Years ago, a thought struck me about how I was wrong regarding a very critical aspect of new product development (NPD) portfolio management. I had always been a strong proponent of managing the portfolio so as to attain a proper balance or mix of projects and to align the portfolio with strategy. This seemed so fundamental that, to me, this simple concept of “portfolio balance” was beyond reason to question.
I was adamant that balance was fundamental to smart portfolio management. Indeed, I went so far as to create graphical views of the portfolios laying out specific ranges of mix ratios that represented ranges for any set project types. This to me was how to get at the best mix of projects in the portfolio. Much like the bullseye target at which archers shoot their arrows, each group of projects within the portfolio had an outer and inner target ranges, plus the ideal specific target. The idea was to indicate when the actual value for the portfolio group was too high, too low or within targeted mix range. The graphical view was created by a trick in Excel that can create box-whisker type charts (see Figure 1). Analysts would use the graphic to explore new scenarios to bring their portfolios back into balance. Simply by observing how the actuals mix numbers matched the target range for each group, an analyst could then create a scenario where resources shifted from projects in a ‘too-high’ grouping to projects in a ‘too-low’grouping.
Figure 1 Great graphic focused on the wrong objective: Graphic display in pursuit of portfolio balance.
Over the years, I have taught this technique in dozens of workshops and to many, many clients. But it didn’t take long for notable feedback to come back to me. Part of the problem is that most analysts did not want to be the person that sets the target ranges, or even deciding what the groups should be. Plus, management teams also struggled with, and ultimately shunned, the task of reaching the political agreement needed to articulate specific target ranges on selected metrics so as to reflect “strategy.” But because I was a stubborn supporter of the need for balance within a product development portfolio, these rejections did not stop me.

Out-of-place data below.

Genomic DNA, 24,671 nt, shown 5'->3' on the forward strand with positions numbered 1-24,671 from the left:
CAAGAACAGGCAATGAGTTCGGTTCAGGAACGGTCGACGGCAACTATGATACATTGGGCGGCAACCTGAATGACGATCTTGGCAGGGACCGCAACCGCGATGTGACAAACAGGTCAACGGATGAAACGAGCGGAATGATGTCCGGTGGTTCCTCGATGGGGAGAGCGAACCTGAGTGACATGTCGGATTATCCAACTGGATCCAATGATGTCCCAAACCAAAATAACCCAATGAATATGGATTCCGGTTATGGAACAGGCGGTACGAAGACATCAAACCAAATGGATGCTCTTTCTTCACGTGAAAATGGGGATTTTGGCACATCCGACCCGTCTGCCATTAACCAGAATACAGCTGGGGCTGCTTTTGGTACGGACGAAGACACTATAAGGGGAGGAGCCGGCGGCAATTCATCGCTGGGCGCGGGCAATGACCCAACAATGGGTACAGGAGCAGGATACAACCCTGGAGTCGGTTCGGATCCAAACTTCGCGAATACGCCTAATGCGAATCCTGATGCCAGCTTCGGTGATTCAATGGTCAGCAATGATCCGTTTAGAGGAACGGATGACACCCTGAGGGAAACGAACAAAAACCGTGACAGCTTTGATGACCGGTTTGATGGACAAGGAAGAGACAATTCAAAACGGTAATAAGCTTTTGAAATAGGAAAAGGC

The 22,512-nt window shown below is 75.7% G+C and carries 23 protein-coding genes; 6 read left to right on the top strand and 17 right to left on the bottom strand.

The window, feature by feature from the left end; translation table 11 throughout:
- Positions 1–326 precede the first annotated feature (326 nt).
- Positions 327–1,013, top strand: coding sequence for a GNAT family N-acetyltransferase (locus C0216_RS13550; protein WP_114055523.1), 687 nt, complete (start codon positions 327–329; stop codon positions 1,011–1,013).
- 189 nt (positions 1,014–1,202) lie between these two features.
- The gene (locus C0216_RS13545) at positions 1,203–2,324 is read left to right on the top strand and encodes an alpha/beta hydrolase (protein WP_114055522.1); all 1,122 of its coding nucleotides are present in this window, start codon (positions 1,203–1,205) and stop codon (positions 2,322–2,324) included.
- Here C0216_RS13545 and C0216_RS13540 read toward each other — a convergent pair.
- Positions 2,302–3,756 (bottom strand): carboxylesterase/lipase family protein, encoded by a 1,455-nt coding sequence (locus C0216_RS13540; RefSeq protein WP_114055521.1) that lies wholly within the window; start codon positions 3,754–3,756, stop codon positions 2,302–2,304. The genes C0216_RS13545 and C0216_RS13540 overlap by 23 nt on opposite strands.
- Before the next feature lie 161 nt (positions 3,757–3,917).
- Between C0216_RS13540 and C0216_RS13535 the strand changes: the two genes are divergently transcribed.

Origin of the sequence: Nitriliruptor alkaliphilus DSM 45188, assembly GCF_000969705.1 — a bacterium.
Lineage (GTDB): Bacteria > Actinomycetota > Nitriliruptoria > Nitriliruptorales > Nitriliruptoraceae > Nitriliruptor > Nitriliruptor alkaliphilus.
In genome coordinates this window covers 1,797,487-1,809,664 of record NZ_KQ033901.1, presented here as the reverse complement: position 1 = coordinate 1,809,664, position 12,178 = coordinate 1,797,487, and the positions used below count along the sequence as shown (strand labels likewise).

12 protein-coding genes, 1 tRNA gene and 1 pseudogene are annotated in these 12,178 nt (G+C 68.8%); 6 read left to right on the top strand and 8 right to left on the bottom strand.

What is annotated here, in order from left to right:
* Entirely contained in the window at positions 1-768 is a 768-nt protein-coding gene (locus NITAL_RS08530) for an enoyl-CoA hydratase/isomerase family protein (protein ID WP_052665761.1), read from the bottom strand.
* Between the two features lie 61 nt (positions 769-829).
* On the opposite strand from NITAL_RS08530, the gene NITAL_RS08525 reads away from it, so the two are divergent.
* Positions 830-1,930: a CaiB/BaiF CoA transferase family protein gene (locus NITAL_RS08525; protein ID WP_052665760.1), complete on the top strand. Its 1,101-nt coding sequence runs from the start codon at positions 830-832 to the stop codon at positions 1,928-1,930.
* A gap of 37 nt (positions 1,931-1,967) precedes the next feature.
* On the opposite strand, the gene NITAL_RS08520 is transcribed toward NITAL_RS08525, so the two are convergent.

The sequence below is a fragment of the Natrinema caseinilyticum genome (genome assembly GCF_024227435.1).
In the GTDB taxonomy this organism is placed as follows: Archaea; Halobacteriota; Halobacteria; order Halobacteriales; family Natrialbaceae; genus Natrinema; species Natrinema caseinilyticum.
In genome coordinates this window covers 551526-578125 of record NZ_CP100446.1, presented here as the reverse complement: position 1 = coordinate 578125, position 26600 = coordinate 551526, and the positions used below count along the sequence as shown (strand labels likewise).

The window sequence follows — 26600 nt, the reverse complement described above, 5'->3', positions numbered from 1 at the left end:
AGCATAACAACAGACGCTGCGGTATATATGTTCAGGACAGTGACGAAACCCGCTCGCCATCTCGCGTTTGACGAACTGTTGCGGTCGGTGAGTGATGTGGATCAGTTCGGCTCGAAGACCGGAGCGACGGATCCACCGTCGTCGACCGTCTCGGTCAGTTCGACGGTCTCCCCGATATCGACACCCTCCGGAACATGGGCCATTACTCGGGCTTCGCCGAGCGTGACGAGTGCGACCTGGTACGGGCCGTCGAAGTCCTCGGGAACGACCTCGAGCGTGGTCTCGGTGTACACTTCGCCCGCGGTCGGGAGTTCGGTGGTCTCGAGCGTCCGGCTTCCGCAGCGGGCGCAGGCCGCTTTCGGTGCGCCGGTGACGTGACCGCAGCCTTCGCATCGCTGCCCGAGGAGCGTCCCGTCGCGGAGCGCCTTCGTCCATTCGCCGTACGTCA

“The notion hit me that the balance of NPD portfolio related to any single or a full set of metrics mattered little if the portfolio did not carry out the near-term project activities being called for in each product line strategy.”
What did stop me was a significant insight. The epiphany came while building out the foundations to product line strategizing and roadmapping. It hit me that the balance mattered little if the portfolio did not carry out the near-term project activities being called for in each product line roadmap. Moreover, each product line roadmap needed to be a clear execution plan, both for the near term and the long run, of the product line strategy. Therefore, the proper mix of projects in the portfolio should always be that which enables the execution of each product line strategy and specific roadmap. The product line strategies and roadmaps mattered more than the portfolio balance.
Going one step further, it occurred to me that rationalization and prioritization of projects should take place in the rollup of product line roadmaps, not in NPD portfolio management related to stage and gate development projects. Portfolio management without a rationalized and aggregated set of roadmaps – each with embedded smart product line strategies – is incomplete and misdirected. This epiphany pointed out that NPD portfolio management and product line strategizing and roadmapping need to be tied at the hip. Trying to do one without the other and will always fall short.
“There is little benefit gained from optimal throughput in a less than optimal direction.”
So what does this mean for portfolio management practitioners? Simple. You have management art and science of product line strategizing and roadmapping in your future. While project management and the PMO will continue to strive for more optimal throughput of highly task-uncertain NPD projects – the central responsibilities of portfolio management – such progress will be of little benefit without clear and intelligent product line strategies with rationalized roadmaps of executions plans. There is little benefit gained from optimal throughput in a less than optimal direction. Product line strategies and roadmaps must be linked directly with portfolio management.
My call to action for all product developers and, in particular, for those involved in portfolio management: Learn product line strategizing and roadmapping. Gain an understanding of how these two seemingly disparate practices are, in fact, inherently linked and interdependent.
And for software vendors of systems in support of either portfolio management or of roadmapping, I hope you’ll heed the lesson learned and investigate how systems supports can unite these thought worlds for notable synergistic gains.
The world of NPD and organizational capabilities in this field are advancing every day. From a high-level perspective, we have seen staged development processes mature over the last 20 years, and we have seen front end and open innovation gain notable momentum over the last decade. Now is the time to reap meaningful gains from portfolio management through a deep integration with product line strategizing and roadmapping.